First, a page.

Tag Archives: Record Store Day

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Evan Dando Celebrates Album Reissue at The Bowery Ballroom

June 23rd, 2017

Evan Dando first burst into the mainstream fronting the Boston band the Lemonheads as the ’90s stalwarts’ singer, songwriter and guitarist—and occasionally as their drummer. Landing in the sweet spot between indie rock and melodic punk, the prolific group put out seven full-length albums between 1987 and 1996 before going on an extended hiatus two years later. Eventually they’d get back together, but before doing so, Dando (above, performing “Hard Drive” live in New York City), mixing power pop and country-rock, put out his solo debut LP, Baby I’m Bored (stream it below), in 2003. “Lots of low-key, three-chord songs, sung in his achingly lovely voice and lasting not a second more than need be,” according to AllMusic. “Even if it seems unassuming and underwhelming upon its first listen, Baby I’m Bored with each spin reveals the uniform strength of the songs and the sweet, understated charms of Dando as a performer.” Earlier this year, on Record Store Day, the album was reissued with the addition of outtakes, covers and B-sides. “The songs on Baby I’m Bored show an artist venturing deeper into himself than ever before to produce some of his most magnetic, vulnerable work,” says Paste. “Once the needle hits the record, it’s hard to imagine any committed listener turning away.” And to celebrate the album’s reissue, Dando plays The Bowery Ballroom on Saturday night. Another Boston singer-songwriter, Jason Lowenstein, opens the show.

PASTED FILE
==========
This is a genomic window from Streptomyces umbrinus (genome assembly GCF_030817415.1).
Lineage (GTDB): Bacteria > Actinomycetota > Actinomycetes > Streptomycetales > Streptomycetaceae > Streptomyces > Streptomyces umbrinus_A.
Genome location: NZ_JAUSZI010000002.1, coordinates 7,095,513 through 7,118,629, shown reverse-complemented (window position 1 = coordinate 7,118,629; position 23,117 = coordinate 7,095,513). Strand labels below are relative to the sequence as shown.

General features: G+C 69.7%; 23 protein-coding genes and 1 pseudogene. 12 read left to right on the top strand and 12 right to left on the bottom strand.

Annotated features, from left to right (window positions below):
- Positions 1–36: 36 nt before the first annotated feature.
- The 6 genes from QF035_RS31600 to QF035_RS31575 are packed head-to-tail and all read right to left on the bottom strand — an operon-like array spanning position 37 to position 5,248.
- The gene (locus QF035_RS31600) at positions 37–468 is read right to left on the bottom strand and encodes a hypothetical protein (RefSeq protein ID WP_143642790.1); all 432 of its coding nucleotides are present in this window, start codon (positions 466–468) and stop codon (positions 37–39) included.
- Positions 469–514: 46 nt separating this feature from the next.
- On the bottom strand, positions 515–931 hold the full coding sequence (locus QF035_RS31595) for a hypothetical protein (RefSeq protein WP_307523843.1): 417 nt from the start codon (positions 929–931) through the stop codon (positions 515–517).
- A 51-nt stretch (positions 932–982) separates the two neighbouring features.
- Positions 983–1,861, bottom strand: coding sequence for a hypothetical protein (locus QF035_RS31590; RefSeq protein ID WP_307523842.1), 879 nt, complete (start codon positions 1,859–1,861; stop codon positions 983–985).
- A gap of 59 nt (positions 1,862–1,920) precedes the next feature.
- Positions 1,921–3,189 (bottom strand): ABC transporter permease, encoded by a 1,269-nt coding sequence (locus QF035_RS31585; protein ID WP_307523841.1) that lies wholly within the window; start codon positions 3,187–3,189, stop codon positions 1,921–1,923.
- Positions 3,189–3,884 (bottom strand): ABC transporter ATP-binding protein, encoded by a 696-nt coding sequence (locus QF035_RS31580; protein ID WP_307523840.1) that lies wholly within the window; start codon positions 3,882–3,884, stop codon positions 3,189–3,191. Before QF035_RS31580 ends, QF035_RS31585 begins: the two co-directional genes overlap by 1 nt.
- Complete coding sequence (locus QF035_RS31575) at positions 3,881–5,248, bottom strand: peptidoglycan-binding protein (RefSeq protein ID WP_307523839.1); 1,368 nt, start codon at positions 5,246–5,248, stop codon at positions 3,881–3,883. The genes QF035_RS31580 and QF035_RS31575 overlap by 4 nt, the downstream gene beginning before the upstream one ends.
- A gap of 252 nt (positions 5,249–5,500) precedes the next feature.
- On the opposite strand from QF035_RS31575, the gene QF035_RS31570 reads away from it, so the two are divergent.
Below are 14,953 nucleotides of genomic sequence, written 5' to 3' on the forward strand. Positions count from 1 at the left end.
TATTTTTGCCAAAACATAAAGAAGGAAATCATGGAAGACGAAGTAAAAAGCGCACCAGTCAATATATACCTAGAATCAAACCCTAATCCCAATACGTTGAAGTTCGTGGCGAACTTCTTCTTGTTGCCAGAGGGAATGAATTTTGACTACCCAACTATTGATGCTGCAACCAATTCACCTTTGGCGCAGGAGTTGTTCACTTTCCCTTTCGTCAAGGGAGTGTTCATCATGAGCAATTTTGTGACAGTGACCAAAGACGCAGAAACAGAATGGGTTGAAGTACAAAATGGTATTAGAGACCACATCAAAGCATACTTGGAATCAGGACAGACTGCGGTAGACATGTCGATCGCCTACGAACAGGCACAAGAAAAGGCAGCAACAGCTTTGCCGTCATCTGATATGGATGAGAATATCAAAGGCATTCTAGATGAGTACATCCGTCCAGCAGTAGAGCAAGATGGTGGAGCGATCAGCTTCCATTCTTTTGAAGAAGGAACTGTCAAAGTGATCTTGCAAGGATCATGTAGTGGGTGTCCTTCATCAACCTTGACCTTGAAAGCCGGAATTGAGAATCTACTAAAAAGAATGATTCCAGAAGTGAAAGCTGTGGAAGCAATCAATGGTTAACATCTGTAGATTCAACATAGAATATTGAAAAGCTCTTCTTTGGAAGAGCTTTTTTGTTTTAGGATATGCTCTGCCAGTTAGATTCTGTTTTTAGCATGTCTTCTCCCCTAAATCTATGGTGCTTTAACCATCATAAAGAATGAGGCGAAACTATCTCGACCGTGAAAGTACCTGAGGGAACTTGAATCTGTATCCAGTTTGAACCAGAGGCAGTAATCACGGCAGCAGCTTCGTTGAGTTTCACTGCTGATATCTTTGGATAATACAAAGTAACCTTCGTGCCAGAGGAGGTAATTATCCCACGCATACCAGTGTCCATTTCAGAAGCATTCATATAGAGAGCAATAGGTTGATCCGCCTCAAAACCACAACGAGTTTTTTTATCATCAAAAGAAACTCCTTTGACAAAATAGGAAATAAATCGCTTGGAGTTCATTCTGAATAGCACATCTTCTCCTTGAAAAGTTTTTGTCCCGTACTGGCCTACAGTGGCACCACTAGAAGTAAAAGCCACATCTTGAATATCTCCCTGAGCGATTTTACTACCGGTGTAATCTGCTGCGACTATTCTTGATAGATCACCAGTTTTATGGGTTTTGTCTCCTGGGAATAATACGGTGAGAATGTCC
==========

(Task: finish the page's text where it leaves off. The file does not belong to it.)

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Record Store Day – Rough Trade NYC – April 22, 2017

April 24th, 2017

Steve Earle - Rough Trade NYC - April 22, 2017

Photos courtesy of Silvia Saponaro | www.saponarophotography.com

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The Dandy Warhols – Rough Trade NYC – April 16, 2016

April 18th, 2016

The Dandy Warhols – Rough Trade NYC – April 16, 2016

Photos courtesy of Adela Loconte | adelaloconte.com

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Marco Benevento Leaves Them Smiling at Music Hall of Williamsburg

April 18th, 2016

Marco Benevento – Music Hall of Williamsburg – April 16, 2016

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It’s kinda fun to trace the path that took Marco Benevento from the avant-garde basement of the old Knitting Factory in Tribeca to the point where he was standing atop his piano at Music Hall of Williamsburg on Saturday night, towering over the crowd in a black-and-white-and-Dayglo-striped suit, top hat and pink sunglasses like a live-action Dr. Teeth. But it’s a lot more fun to just fully enjoy the moment. And there were plenty of them to be had when the Benevento’s infectious, happy-go-lucky energy—and his backing duo—turned the Brooklyn crowd on its head and everyone just surrendered to the fun.